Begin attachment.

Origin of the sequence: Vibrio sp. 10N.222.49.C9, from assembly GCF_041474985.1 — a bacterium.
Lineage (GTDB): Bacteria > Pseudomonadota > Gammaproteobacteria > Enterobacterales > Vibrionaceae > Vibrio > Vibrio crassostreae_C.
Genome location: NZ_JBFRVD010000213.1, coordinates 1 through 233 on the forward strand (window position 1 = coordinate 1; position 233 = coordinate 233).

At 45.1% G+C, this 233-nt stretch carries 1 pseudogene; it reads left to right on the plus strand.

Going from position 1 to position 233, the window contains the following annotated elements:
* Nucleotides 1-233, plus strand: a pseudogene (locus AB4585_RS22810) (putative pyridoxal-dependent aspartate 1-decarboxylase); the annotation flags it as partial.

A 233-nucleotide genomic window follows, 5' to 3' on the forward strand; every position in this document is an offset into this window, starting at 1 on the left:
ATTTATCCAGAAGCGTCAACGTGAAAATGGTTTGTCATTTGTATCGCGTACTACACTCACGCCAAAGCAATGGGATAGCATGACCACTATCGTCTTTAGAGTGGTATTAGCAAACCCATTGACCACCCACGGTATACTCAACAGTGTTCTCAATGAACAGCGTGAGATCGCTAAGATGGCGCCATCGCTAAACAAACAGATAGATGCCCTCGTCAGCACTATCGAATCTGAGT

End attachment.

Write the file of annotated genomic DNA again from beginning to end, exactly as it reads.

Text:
Origin of the sequence: Vibrio sp. 10N.222.49.C9, from assembly GCF_041474985.1 — a bacterium.
Lineage (GTDB): Bacteria > Pseudomonadota > Gammaproteobacteria > Enterobacterales > Vibrionaceae > Vibrio > Vibrio crassostreae_C.
Genome location: NZ_JBFRVD010000213.1, coordinates 1 through 233 on the forward strand (window position 1 = coordinate 1; position 233 = coordinate 233).

At 45.1% G+C, this 233-nt stretch carries 1 pseudogene; it reads left to right on the plus strand.

Going from position 1 to position 233, the window contains the following annotated elements:
* Nucleotides 1-233, plus strand: a pseudogene (locus AB4585_RS22810) (putative pyridoxal-dependent aspartate 1-decarboxylase); the annotation flags it as partial.

A 233-nucleotide genomic window follows, 5' to 3' on the forward strand; every position in this document is an offset into this window, starting at 1 on the left:
ATTTATCCAGAAGCGTCAACGTGAAAATGGTTTGTCATTTGTATCGCGTACTACACTCACGCCAAAGCAATGGGATAGCATGACCACTATCGTCTTTAGAGTGGTATTAGCAAACCCATTGACCACCCACGGTATACTCAACAGTGTTCTCAATGAACAGCGTGAGATCGCTAAGATGGCGCCATCGCTAAACAAACAGATAGATGCCCTCGTCAGCACTATCGAATCTGAGT